I am taking a class this semester called LGBT families. It is a sociology course that discusses LGBT issues as they pertain to the family, including marriage, parenting, LGBT children, etc. This course, which an intensive upper-level course, requires a lot of academic reading. I was never a big fan of academic articles; I find them boring, pretentious, and arcane. However, the articles from this class are some of my favorite that I have come across while at college, and there was an idea in an article I read a few weeks ago that I would like to share with all of you.
In a very simple sentence, the author explained coming out as “healthy identity development for an LGBT individual.”
Now, this might seem obvious, simple, or even cliché – but as someone who comes from an orthodox upbringing and has come out, I am constantly and consistently frustrated at the lack of visibility of gay men and women in the orthodox community. I am frustrated for two reasons: one selfish, and one selfless and caring. I am frustrated because as someone who has been accepted, welcomed with open arms, and ultimately not ridiculed at all as gay individual in an orthodox community, I yearn for all of the closeted gay individuals in the orthodox community to come out (I know you’re there, guys). Selfishly, this visibility will make a stronger community of orthodox gay individuals, a stronger stance of orthodox gay individuals, and with the appearance of more and more gay individuals in the orthodox community, perhaps minds can be changed, opinions can be altered, and “gay” won’t have to have such a taboo attached to it. I yearn for a time when homosexuality is socially accepted and recognized in the orthodox community. I believe that with more visibility, this goal can be achieved.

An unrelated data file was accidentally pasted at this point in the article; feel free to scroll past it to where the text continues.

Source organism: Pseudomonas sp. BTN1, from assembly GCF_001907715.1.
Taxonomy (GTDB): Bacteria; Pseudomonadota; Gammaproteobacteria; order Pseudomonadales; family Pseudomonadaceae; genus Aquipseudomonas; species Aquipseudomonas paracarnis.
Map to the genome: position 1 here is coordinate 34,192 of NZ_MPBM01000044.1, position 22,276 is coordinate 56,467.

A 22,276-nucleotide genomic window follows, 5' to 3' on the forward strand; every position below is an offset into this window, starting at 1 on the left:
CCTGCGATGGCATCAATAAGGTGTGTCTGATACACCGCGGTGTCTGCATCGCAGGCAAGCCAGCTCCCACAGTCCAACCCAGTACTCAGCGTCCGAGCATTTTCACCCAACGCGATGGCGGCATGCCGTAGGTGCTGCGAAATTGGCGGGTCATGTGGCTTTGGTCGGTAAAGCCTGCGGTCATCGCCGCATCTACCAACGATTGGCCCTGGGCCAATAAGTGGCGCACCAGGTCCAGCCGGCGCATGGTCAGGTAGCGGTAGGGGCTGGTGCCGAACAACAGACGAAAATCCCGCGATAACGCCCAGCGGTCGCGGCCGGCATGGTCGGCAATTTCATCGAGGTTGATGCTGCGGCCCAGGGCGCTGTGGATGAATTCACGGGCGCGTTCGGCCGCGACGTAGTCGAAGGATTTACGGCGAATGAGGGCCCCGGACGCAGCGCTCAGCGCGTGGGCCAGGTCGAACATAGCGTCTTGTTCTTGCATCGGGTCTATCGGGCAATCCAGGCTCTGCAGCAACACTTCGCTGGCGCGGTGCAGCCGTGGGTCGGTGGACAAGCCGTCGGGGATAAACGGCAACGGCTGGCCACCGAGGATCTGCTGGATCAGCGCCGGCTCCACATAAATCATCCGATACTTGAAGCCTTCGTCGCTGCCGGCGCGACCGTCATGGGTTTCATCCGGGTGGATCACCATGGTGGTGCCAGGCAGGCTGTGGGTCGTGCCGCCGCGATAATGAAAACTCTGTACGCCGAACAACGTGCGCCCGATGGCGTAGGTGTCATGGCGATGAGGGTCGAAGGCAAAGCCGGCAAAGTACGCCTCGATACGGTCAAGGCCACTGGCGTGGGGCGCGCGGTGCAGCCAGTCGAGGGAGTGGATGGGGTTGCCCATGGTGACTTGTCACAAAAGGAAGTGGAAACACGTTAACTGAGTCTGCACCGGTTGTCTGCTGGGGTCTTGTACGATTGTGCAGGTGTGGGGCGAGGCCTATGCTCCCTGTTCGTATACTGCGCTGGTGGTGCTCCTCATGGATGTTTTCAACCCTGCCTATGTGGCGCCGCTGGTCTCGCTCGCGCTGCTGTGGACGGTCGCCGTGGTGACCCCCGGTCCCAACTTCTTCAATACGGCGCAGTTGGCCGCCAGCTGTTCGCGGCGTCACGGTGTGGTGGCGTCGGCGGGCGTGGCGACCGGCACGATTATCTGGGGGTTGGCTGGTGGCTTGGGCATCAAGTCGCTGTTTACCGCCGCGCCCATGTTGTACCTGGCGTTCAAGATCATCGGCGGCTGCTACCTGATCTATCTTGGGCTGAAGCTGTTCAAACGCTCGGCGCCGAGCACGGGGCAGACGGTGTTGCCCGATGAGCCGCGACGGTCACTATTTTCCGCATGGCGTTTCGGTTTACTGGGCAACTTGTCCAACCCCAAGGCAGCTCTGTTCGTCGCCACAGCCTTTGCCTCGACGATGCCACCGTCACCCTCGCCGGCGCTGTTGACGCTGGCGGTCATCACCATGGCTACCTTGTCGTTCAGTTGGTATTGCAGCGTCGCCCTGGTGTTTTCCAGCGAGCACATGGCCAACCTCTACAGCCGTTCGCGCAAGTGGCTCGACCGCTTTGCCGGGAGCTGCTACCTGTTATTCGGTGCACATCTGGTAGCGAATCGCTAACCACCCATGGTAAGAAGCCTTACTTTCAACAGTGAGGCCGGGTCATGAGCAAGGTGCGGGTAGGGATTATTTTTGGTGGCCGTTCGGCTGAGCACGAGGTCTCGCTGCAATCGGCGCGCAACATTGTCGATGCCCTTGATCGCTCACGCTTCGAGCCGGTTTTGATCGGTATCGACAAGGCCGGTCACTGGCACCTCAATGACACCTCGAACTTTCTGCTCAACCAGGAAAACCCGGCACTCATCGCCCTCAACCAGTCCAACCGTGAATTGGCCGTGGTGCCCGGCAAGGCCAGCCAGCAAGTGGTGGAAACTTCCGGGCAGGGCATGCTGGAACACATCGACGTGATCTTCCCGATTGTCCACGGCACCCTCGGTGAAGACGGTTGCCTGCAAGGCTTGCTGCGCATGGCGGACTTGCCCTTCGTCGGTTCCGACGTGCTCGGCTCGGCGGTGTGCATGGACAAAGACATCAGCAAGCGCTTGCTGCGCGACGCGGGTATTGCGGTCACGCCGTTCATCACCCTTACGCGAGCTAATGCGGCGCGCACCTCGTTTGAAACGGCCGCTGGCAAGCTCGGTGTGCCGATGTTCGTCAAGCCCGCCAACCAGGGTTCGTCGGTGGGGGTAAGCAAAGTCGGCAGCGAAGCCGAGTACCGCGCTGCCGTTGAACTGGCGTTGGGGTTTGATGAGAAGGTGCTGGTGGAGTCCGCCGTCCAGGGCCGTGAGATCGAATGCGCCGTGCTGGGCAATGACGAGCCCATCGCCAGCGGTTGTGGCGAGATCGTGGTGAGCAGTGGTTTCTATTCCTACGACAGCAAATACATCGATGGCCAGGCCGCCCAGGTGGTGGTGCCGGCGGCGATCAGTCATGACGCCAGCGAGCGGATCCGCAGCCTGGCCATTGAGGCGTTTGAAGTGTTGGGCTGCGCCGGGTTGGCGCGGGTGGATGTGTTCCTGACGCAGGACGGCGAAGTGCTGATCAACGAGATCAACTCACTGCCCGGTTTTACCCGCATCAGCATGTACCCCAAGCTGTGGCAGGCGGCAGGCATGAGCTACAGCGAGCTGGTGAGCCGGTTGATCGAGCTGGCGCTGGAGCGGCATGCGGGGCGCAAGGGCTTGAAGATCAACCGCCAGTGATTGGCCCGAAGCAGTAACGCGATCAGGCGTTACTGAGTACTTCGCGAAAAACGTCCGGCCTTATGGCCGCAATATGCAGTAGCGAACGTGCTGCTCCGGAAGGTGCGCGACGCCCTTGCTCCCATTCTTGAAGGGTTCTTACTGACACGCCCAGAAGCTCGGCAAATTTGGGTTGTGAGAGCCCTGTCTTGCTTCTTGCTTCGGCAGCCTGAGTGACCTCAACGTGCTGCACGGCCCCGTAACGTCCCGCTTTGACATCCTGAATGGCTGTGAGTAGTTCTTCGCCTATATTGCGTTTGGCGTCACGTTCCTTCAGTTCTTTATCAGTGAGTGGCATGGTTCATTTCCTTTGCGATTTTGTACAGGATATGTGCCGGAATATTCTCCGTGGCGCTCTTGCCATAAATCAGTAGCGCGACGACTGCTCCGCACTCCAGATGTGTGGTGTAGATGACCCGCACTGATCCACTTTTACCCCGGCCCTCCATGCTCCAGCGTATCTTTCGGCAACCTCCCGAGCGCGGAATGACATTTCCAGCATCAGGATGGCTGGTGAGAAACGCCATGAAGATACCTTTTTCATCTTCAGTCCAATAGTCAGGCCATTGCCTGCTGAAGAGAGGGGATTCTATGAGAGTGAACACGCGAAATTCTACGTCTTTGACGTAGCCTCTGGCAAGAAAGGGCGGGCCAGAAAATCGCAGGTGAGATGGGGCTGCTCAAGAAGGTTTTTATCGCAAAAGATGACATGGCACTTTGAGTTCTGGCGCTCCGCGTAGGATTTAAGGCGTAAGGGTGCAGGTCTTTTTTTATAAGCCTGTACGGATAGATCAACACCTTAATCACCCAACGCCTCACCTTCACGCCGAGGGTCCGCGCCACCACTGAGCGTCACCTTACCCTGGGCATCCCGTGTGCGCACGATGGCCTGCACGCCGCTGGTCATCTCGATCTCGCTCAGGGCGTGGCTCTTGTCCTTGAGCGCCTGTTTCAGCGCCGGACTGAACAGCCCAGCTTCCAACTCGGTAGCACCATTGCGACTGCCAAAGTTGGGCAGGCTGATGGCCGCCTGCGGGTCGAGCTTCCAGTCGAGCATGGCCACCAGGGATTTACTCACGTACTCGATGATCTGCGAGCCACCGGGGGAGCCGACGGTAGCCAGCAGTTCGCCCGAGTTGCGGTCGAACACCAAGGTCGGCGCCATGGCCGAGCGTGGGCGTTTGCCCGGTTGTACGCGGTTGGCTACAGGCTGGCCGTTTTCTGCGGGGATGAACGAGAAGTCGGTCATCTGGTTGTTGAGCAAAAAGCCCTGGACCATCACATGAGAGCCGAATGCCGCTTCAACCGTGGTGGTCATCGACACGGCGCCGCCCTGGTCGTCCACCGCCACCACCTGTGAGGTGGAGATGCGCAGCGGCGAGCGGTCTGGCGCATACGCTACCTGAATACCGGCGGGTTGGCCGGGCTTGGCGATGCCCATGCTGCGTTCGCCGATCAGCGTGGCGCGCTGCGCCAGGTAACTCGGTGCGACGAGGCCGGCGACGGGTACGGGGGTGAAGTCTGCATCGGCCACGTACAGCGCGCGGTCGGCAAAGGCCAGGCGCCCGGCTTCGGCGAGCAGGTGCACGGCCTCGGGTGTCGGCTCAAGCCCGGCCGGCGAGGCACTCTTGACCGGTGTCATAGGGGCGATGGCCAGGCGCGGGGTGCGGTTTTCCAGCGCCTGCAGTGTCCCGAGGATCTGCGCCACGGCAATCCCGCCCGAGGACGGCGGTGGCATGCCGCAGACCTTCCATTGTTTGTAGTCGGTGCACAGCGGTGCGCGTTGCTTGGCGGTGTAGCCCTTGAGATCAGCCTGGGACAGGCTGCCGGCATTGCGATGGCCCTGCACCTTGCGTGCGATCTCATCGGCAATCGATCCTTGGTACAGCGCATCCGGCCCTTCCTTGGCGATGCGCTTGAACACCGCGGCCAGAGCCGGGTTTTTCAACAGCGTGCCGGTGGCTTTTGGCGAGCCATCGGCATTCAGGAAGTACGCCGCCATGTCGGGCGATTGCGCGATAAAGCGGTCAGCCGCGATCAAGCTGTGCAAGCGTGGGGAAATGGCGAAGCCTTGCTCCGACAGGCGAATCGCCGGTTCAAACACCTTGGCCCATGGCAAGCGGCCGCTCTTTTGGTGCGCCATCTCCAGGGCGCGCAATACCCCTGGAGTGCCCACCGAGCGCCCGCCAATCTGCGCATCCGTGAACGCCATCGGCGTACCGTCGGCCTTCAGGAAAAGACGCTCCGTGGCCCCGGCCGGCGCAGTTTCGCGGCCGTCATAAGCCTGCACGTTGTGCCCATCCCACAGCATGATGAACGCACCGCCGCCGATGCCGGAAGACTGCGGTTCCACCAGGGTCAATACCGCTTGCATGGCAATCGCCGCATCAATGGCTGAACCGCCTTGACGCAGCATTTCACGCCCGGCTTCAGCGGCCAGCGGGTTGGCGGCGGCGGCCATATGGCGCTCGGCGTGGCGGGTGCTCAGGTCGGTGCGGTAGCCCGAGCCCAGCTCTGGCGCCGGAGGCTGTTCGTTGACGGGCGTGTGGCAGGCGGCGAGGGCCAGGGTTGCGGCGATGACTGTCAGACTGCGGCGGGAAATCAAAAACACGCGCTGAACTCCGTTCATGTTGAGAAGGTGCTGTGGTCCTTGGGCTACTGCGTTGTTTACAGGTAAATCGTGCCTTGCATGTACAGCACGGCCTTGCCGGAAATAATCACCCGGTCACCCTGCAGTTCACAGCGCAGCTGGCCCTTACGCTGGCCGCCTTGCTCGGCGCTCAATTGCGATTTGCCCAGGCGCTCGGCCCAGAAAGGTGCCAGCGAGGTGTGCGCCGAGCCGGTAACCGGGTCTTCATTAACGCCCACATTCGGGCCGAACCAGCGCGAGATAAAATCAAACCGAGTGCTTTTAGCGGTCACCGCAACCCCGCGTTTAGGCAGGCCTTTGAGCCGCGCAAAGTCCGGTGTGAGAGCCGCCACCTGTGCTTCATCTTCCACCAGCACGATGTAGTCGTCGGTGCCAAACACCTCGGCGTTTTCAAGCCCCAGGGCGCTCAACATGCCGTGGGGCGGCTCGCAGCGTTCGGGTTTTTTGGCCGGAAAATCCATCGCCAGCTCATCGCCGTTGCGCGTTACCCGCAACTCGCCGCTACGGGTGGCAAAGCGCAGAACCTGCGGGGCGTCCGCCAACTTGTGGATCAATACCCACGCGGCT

In a caring manner, I desire for orthodox gays to come out for themselves. As quoted in my LGBT article, coming out is part of healthy identity development. For those of you who might be gay and closeted and think you can “wing this,” and “get married to a woman without any repercussions,” and think that “your community won’t accept you” or “what will my mom say?” or “how will I ever marry a girl?” or “will I ever be normal? How can I be?!”– whatever your fears are: know that they will not come true. I was there once. So many other out, gay Jews have been there, too. I know what fears and anxiety you possess. After having the experience of coming out, please understand me that things will not only be fine, they will be great. Coming out was the healthiest thing I could do for my overall well-being, and, as specified in the aforementioned article – part of my healthy identity development.
This may sound like a plus for Dan Savage’s "it gets better project", and in a way is it – me telling you things will be more than fine once you come out. This post was actually sparked by the blogger Another Frum, Gay Jew and his most recent post, highlighting the importance of being the person you were meant to be, not what your society, family, or community expects of you. Today, I come with Dan Savage’s message from an orthodox standpoint, desiring you to come out both for the community and very much so for yourself as part of healthy identity development that turns you into the person you who really are and the person you are meant to be.